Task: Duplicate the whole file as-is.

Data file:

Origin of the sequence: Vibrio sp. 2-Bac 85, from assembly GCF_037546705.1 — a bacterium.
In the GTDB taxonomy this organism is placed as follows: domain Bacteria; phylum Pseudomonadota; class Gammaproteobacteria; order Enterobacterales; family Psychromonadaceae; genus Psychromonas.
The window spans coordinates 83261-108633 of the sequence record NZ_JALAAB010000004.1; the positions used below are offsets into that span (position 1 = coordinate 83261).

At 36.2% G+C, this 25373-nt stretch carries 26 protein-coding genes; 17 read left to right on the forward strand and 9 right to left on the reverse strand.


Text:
Origin of the sequence: Vibrio sp. 2-Bac 85, from assembly GCF_037546705.1 — a bacterium.
In the GTDB taxonomy this organism is placed as follows: domain Bacteria; phylum Pseudomonadota; class Gammaproteobacteria; order Enterobacterales; family Psychromonadaceae; genus Psychromonas.
The window spans coordinates 83261-108633 of the sequence record NZ_JALAAB010000004.1; the positions used below are offsets into that span (position 1 = coordinate 83261).

At 36.2% G+C, this 25373-nt stretch carries 26 protein-coding genes; 17 read left to right on the forward strand and 9 right to left on the reverse strand.